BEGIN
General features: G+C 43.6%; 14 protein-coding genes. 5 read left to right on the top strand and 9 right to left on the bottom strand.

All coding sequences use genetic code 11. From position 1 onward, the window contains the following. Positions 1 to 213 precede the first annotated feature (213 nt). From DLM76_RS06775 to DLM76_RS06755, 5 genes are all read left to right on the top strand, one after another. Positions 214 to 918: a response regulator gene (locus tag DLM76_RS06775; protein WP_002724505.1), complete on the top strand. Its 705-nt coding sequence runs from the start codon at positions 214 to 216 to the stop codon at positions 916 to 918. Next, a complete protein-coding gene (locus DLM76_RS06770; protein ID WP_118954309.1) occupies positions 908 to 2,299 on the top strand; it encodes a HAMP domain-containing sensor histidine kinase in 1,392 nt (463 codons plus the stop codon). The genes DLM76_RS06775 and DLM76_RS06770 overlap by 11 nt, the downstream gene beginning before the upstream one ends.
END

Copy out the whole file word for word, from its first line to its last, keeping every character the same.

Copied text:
General features: G+C 43.6%; 14 protein-coding genes. 5 read left to right on the top strand and 9 right to left on the bottom strand.

All coding sequences use genetic code 11. From position 1 onward, the window contains the following. Positions 1 to 213 precede the first annotated feature (213 nt). From DLM76_RS06775 to DLM76_RS06755, 5 genes are all read left to right on the top strand, one after another. Positions 214 to 918: a response regulator gene (locus tag DLM76_RS06775; protein WP_002724505.1), complete on the top strand. Its 705-nt coding sequence runs from the start codon at positions 214 to 216 to the stop codon at positions 916 to 918. Next, a complete protein-coding gene (locus DLM76_RS06770; protein ID WP_118954309.1) occupies positions 908 to 2,299 on the top strand; it encodes a HAMP domain-containing sensor histidine kinase in 1,392 nt (463 codons plus the stop codon). The genes DLM76_RS06775 and DLM76_RS06770 overlap by 11 nt, the downstream gene beginning before the upstream one ends.